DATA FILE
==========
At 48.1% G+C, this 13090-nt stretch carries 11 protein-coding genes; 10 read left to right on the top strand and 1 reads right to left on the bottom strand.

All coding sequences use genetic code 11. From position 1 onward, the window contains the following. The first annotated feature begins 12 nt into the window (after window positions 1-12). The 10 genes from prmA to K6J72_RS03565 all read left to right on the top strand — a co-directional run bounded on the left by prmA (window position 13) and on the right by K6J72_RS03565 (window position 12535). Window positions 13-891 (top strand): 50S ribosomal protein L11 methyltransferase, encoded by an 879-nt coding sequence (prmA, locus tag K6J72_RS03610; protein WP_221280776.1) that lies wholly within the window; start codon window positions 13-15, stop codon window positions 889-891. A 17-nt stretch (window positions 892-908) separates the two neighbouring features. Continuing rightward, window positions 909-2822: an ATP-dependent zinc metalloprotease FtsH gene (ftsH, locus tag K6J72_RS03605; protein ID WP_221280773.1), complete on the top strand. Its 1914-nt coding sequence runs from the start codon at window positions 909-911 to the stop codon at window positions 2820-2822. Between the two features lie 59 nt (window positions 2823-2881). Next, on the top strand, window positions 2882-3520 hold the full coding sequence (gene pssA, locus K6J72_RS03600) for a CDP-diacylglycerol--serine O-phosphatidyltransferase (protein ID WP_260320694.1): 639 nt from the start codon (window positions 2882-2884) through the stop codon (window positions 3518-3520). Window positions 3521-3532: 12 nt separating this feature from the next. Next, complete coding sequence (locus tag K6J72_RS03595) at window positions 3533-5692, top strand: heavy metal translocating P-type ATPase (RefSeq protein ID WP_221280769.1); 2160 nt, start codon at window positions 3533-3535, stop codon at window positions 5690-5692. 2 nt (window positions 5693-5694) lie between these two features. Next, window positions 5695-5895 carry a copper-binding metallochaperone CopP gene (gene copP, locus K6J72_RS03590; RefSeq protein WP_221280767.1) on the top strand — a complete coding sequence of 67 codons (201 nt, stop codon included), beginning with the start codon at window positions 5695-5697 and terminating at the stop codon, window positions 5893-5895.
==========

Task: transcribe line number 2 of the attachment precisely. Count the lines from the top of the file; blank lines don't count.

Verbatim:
All coding sequences use genetic code 11. From position 1 onward, the window contains the following. The first annotated feature begins 12 nt into the window (after window positions 1-12). The 10 genes from prmA to K6J72_RS03565 all read left to right on the top strand — a co-directional run bounded on the left by prmA (window position 13) and on the right by K6J72_RS03565 (window position 12535). Window positions 13-891 (top strand): 50S ribosomal protein L11 methyltransferase, encoded by an 879-nt coding sequence (prmA, locus tag K6J72_RS03610; protein WP_221280776.1) that lies wholly within the window; start codon window positions 13-15, stop codon window positions 889-891. A 17-nt stretch (window positions 892-908) separates the two neighbouring features. Continuing rightward, window positions 909-2822: an ATP-dependent zinc metalloprotease FtsH gene (ftsH, locus tag K6J72_RS03605; protein ID WP_221280773.1), complete on the top strand. Its 1914-nt coding sequence runs from the start codon at window positions 909-911 to the stop codon at window positions 2820-2822. Between the two features lie 59 nt (window positions 2823-2881). Next, on the top strand, window positions 2882-3520 hold the full coding sequence (gene pssA, locus K6J72_RS03600) for a CDP-diacylglycerol--serine O-phosphatidyltransferase (protein ID WP_260320694.1): 639 nt from the start codon (window positions 2882-2884) through the stop codon (window positions 3518-3520). Window positions 3521-3532: 12 nt separating this feature from the next. Next, complete coding sequence (locus tag K6J72_RS03595) at window positions 3533-5692, top strand: heavy metal translocating P-type ATPase (RefSeq protein ID WP_221280769.1); 2160 nt, start codon at window positions 3533-3535, stop codon at window positions 5690-5692. 2 nt (window positions 5693-5694) lie between these two features. Next, window positions 5695-5895 carry a copper-binding metallochaperone CopP gene (gene copP, locus K6J72_RS03590; RefSeq protein WP_221280767.1) on the top strand — a complete coding sequence of 67 codons (201 nt, stop codon included), beginning with the start codon at window positions 5695-5697 and terminating at the stop codon, window positions 5893-5895.